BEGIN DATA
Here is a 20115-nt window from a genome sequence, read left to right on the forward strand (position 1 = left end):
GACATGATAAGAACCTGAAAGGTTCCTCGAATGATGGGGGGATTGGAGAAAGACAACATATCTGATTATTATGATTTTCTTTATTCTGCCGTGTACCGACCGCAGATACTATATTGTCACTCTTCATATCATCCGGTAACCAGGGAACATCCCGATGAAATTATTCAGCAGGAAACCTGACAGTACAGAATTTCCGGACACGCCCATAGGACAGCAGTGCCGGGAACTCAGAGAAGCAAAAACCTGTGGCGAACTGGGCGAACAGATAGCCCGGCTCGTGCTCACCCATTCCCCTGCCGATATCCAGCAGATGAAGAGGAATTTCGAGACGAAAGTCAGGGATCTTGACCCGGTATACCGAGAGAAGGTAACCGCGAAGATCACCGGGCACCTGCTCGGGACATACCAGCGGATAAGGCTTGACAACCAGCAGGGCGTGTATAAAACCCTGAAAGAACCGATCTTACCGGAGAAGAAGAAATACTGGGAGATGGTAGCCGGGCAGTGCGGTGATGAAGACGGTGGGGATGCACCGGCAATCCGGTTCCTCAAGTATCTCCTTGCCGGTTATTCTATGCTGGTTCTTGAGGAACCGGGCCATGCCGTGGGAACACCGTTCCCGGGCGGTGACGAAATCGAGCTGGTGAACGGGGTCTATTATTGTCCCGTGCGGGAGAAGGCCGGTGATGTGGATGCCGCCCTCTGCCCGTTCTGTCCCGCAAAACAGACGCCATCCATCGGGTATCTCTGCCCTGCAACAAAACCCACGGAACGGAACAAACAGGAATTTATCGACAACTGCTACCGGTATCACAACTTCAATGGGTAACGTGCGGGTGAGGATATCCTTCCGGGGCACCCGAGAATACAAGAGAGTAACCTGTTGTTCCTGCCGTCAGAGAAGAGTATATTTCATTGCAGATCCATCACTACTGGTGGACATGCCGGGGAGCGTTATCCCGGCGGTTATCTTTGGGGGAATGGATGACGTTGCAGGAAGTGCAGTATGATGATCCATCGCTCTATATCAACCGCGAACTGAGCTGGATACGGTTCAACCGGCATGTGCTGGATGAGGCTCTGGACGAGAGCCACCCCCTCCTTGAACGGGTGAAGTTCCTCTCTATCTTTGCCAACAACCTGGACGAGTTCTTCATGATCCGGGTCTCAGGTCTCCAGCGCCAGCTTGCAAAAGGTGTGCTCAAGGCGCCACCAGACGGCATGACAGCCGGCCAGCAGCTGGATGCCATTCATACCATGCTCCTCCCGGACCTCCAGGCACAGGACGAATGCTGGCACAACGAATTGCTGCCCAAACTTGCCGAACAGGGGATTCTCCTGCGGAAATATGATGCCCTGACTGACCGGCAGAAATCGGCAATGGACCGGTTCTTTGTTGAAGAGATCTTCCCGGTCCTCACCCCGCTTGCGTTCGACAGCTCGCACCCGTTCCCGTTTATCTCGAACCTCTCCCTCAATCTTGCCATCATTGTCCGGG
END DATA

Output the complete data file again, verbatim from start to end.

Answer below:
Here is a 20115-nt window from a genome sequence, read left to right on the forward strand (position 1 = left end):
GACATGATAAGAACCTGAAAGGTTCCTCGAATGATGGGGGGATTGGAGAAAGACAACATATCTGATTATTATGATTTTCTTTATTCTGCCGTGTACCGACCGCAGATACTATATTGTCACTCTTCATATCATCCGGTAACCAGGGAACATCCCGATGAAATTATTCAGCAGGAAACCTGACAGTACAGAATTTCCGGACACGCCCATAGGACAGCAGTGCCGGGAACTCAGAGAAGCAAAAACCTGTGGCGAACTGGGCGAACAGATAGCCCGGCTCGTGCTCACCCATTCCCCTGCCGATATCCAGCAGATGAAGAGGAATTTCGAGACGAAAGTCAGGGATCTTGACCCGGTATACCGAGAGAAGGTAACCGCGAAGATCACCGGGCACCTGCTCGGGACATACCAGCGGATAAGGCTTGACAACCAGCAGGGCGTGTATAAAACCCTGAAAGAACCGATCTTACCGGAGAAGAAGAAATACTGGGAGATGGTAGCCGGGCAGTGCGGTGATGAAGACGGTGGGGATGCACCGGCAATCCGGTTCCTCAAGTATCTCCTTGCCGGTTATTCTATGCTGGTTCTTGAGGAACCGGGCCATGCCGTGGGAACACCGTTCCCGGGCGGTGACGAAATCGAGCTGGTGAACGGGGTCTATTATTGTCCCGTGCGGGAGAAGGCCGGTGATGTGGATGCCGCCCTCTGCCCGTTCTGTCCCGCAAAACAGACGCCATCCATCGGGTATCTCTGCCCTGCAACAAAACCCACGGAACGGAACAAACAGGAATTTATCGACAACTGCTACCGGTATCACAACTTCAATGGGTAACGTGCGGGTGAGGATATCCTTCCGGGGCACCCGAGAATACAAGAGAGTAACCTGTTGTTCCTGCCGTCAGAGAAGAGTATATTTCATTGCAGATCCATCACTACTGGTGGACATGCCGGGGAGCGTTATCCCGGCGGTTATCTTTGGGGGAATGGATGACGTTGCAGGAAGTGCAGTATGATGATCCATCGCTCTATATCAACCGCGAACTGAGCTGGATACGGTTCAACCGGCATGTGCTGGATGAGGCTCTGGACGAGAGCCACCCCCTCCTTGAACGGGTGAAGTTCCTCTCTATCTTTGCCAACAACCTGGACGAGTTCTTCATGATCCGGGTCTCAGGTCTCCAGCGCCAGCTTGCAAAAGGTGTGCTCAAGGCGCCACCAGACGGCATGACAGCCGGCCAGCAGCTGGATGCCATTCATACCATGCTCCTCCCGGACCTCCAGGCACAGGACGAATGCTGGCACAACGAATTGCTGCCCAAACTTGCCGAACAGGGGATTCTCCTGCGGAAATATGATGCCCTGACTGACCGGCAGAAATCGGCAATGGACCGGTTCTTTGTTGAAGAGATCTTCCCGGTCCTCACCCCGCTTGCGTTCGACAGCTCGCACCCGTTCCCGTTTATCTCGAACCTCTCCCTCAATCTTGCCATCATTGTCCGGG